Toxicology Laboratory, Hartford Hospital, Hartford, CT
Toxicology and Forensic Sciences Services, Westchester County Department of Laboratories and Research, Valhalla, NY
University of Connecticut, Storrs, CT
Center for Human Toxicology, Salt Lake City, UT
Division of Forensic Sciences, Georgia Bureau of Investigation, Decatur, GA
(Received 10 November 1997; accepted 31 August 1998)
There have been several high profile criminal and civil cases that have been litigated in recent years involving toxicologic analyses and interpretations of blood, urine, and other specimens for drugs of abuse. Disputes have erupted between prominent toxicologists and laboratory scientists as to the validity and interpretation of the data presented. The disputes centered around the fact that the procedures used in these cases had not been properly validated with analytical noise being misinterpreted as a positive result. As with any analyses, forensic tests must be conducted in a manner such that they meet the minimum standards accepted within the toxicology community. No conclusions as to presence or absence of drug, its concentration, or its physiologic effects can be made if there is a failure to meet these basic standards. Several cases are presented where these standard tenets may not have been followed.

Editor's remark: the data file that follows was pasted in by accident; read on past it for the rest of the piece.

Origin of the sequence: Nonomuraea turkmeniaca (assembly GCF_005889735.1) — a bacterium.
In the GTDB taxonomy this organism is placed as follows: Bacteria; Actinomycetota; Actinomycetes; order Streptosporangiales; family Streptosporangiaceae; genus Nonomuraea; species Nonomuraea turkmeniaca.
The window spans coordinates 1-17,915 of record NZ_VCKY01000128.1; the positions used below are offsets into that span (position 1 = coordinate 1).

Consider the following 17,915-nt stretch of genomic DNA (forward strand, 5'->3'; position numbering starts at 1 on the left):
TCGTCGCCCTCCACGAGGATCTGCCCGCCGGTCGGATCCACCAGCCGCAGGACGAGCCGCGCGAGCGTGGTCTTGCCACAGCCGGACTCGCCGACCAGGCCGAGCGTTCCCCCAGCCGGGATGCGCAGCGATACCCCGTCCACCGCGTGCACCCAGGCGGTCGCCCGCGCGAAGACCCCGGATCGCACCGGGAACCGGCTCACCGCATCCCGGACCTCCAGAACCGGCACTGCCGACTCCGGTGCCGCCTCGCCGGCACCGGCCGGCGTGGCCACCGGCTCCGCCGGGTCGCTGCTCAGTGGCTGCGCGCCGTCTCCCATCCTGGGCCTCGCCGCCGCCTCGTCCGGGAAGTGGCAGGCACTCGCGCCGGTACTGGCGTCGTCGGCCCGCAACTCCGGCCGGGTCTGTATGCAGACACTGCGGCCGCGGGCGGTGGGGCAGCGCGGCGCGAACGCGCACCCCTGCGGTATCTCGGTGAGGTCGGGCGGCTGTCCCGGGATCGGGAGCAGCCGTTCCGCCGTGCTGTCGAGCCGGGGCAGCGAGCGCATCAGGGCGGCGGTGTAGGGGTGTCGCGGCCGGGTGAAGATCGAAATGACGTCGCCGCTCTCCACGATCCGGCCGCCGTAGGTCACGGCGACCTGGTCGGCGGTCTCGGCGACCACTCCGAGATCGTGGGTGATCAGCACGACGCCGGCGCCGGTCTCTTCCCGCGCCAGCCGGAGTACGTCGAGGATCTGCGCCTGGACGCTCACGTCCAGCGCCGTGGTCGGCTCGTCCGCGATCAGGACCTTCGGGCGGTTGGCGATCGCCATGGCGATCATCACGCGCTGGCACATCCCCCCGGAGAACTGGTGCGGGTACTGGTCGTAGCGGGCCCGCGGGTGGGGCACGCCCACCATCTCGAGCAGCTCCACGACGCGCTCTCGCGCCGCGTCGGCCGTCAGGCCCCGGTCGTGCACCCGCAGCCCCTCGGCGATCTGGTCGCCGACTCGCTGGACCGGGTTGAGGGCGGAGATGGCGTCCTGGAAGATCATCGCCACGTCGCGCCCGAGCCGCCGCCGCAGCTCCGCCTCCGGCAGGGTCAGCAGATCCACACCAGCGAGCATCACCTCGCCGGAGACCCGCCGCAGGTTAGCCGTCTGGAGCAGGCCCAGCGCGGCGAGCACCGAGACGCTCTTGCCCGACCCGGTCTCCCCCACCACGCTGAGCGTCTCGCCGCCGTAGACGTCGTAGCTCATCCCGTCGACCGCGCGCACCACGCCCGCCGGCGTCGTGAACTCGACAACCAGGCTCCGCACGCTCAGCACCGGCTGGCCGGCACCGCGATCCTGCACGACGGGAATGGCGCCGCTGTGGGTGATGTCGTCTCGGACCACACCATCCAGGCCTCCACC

Paper ID: JFS14502J